From the Motor Sport Archive
WHEN the F.I.A. changed the regulations in the middle of last year governing sports prototype racing, it didn't give a fair chance to the two long-distance races early in the year at Daytona and Sebring to obtain a very good entry. So, as was expected, the 24-hours of Daytona was only a shadow of the battle between Ferrari, Ford and Chaparral that took place during the 1967 race.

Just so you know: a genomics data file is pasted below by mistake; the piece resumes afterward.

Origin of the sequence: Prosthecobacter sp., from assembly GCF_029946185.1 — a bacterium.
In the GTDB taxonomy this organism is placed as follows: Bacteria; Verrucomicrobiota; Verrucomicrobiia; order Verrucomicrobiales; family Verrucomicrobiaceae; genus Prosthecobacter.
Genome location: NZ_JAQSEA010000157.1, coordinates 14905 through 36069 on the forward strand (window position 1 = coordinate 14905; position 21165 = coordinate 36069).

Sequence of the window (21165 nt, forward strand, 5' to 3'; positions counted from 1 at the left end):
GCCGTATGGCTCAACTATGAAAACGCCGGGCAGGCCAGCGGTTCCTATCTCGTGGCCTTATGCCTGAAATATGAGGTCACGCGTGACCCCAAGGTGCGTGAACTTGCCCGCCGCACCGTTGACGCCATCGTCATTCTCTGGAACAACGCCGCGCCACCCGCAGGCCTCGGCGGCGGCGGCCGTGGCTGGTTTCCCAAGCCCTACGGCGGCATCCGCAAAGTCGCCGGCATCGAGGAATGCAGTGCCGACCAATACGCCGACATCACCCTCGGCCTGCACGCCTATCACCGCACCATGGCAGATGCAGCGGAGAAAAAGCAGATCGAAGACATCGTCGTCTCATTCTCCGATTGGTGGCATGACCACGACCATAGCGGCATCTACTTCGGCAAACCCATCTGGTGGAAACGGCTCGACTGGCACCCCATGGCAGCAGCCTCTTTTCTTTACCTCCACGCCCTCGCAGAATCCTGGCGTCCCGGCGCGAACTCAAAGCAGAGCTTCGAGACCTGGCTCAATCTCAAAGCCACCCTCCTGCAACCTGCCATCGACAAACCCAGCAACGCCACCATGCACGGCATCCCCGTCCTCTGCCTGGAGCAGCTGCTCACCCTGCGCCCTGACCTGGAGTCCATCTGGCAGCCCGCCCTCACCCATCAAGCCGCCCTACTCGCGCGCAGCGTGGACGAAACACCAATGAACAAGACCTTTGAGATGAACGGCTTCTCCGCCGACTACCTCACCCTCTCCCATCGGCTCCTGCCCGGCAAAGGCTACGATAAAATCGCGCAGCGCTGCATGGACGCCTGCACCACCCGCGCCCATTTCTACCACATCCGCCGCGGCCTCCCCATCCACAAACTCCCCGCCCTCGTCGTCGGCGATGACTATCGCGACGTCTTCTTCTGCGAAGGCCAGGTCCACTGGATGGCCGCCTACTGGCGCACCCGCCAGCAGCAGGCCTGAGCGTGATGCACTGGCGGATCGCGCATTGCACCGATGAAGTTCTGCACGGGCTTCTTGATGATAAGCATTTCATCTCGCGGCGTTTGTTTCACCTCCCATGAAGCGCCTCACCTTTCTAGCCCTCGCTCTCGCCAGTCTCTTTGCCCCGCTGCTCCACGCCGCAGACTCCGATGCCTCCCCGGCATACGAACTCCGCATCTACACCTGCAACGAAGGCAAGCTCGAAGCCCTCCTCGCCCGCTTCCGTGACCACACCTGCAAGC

With the demise of the giants the Porsche team were prepared for an outright win to start the season. A new 907 prototype arrived in December and did a series of tests, only to finish in pieces when Neerpasch crashed in a spectacular way, but without much personal injury. This car, and three others completed since, were to be driven by Siffert, Herrmann, Elford, Neerpasch, Mitter, Stommelen, Buzzetta and Schlesser. The new 907, as the car is called, is long, like last year's Le Mans cars. The engines are flat-eight 2.2-litres, giving 270 b.h.p. The engine is a development of the ones used in hill-climbs and annually at the Targa Florio. The Bosch fuel-injection inlets have been moved to the very lip of the downdraught air intakes from the original position of right into the manifold. The oil radiator has been moved further forward until it is now right in the point of the wide nose, the hot air ducting out over the nose. The cars weighed 1,353 lb., which is lighter than the 2-litre flat-six, one of which was entered by Steinemann/Spoerry.